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U.S. Weekly Jobless Claims Show Another Modest Increase


A day ahead of the release of the more closely watched monthly jobs report, the Labor Department released a report on Thursday showing a modest increase in first-time claims for U.S. unemployment benefits in the week ended September 28th.

The report said initial jobless claims rose to 219,000, an increase of 4,000 from the previous week's revised level of 215,000.

Economists had expected jobless claims to inch up to 215,000 from the 213,000 originally reported for the previous week.

Jobless claims edged higher for the third straight week after dropping to 206,000 in the week ended September 7th, when claims were at their lowest level since hitting a nearly 50-year low of 193,000 in April.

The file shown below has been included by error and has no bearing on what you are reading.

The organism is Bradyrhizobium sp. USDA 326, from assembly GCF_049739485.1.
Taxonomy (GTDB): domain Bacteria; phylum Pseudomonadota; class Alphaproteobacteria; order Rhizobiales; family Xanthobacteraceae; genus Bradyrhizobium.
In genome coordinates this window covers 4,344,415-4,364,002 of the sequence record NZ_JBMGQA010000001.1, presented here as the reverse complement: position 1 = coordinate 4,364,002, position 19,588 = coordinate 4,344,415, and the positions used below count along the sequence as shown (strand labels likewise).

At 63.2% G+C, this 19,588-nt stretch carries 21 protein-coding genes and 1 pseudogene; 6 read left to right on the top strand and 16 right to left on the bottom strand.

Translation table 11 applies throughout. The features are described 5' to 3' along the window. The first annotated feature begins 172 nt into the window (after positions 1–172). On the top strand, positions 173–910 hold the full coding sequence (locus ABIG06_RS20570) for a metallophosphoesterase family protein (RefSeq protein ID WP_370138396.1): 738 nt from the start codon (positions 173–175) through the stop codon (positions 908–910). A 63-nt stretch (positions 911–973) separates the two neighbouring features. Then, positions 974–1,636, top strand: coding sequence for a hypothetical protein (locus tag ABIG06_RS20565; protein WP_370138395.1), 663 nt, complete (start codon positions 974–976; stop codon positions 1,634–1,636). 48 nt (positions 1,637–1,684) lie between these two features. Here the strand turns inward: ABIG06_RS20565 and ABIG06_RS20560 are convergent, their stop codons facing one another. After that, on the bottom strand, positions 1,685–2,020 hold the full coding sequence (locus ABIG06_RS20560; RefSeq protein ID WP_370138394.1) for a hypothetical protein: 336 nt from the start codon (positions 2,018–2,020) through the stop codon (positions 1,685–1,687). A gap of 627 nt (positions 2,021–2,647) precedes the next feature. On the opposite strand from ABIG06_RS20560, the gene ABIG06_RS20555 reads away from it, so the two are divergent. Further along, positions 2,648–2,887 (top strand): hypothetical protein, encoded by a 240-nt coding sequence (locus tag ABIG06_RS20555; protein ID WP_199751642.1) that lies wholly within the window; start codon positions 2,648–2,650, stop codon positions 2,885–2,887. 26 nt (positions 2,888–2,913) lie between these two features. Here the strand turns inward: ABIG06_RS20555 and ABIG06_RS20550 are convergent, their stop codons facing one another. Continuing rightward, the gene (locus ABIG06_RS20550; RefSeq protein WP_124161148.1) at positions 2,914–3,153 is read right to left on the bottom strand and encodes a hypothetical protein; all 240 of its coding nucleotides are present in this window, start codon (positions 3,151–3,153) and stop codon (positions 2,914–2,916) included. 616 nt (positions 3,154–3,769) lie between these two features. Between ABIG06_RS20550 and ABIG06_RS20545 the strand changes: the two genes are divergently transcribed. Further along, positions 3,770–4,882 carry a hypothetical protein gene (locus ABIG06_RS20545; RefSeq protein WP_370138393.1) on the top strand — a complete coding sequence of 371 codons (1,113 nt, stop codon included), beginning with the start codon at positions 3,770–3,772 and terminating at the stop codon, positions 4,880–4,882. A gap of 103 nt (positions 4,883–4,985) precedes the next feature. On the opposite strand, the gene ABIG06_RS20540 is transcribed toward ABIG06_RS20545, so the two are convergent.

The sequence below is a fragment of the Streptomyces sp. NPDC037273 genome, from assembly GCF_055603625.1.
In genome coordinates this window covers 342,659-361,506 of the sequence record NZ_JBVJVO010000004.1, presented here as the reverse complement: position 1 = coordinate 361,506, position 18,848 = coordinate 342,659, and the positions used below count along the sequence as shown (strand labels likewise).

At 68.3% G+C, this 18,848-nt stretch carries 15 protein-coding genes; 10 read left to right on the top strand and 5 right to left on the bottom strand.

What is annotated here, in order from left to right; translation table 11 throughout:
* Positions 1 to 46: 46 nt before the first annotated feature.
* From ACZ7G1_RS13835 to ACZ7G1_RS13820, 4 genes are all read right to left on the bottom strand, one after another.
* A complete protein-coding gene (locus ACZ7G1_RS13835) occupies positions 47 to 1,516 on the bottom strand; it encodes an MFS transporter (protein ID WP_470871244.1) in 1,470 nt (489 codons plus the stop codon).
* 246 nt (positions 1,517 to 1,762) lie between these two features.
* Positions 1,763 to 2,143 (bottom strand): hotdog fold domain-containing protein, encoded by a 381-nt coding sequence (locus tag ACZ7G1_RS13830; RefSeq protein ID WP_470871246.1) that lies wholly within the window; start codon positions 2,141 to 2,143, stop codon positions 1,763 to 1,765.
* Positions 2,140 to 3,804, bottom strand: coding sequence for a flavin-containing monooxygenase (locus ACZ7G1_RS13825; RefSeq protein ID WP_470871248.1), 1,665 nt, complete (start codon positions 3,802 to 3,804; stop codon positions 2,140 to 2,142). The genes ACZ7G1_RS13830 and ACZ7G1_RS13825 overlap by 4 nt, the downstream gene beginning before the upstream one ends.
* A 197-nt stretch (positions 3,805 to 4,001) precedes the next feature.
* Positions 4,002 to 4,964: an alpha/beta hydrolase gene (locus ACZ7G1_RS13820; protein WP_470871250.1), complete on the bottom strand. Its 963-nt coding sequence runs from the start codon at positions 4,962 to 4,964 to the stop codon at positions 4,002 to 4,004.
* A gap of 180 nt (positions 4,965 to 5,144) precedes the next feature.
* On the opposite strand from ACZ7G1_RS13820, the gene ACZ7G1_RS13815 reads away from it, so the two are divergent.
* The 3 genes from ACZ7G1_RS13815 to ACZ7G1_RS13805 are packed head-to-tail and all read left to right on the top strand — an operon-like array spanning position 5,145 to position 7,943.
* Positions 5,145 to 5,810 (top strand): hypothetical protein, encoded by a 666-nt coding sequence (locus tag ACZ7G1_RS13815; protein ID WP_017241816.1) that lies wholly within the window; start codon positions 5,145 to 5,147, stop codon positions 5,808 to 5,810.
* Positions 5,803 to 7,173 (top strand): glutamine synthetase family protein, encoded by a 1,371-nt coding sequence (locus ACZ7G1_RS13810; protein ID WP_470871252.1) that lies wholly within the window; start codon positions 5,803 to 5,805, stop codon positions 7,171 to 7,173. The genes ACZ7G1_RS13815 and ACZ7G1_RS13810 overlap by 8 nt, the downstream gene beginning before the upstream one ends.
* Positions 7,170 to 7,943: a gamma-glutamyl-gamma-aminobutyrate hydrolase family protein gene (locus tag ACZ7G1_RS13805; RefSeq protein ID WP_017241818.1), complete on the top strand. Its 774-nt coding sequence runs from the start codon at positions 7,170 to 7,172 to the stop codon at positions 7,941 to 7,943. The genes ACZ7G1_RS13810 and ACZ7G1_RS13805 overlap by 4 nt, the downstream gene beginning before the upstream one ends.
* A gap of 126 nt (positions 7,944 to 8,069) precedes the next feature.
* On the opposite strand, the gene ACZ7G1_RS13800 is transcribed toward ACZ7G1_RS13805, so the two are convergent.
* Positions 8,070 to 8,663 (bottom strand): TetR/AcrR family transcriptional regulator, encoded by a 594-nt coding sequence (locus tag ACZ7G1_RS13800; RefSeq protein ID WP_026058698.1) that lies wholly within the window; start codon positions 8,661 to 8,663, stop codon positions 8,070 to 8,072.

Meanwhile, the Labor Department said the less volatile four-week moving average was unchanged from the previous week's revised average at 215,000.

The report also said continuing claims, a reading on the number of people receiving ongoing unemployment assistance, fell by 5,000 to 1.651 million in the week ended September 21st.

The four-week moving average of continuing claims also dropped to 1,661,500, a decrease of 5,750 from the previous week's revised average of 1,667,250.

On Friday, the Labor Department is scheduled to release its more closely watched report on the employment situation in the month of September.

Employment is expected to increase by 145,000 jobs in September after rising by 130,000 jobs in August, while the unemployment rate is expected to hold at 3.7 percent.

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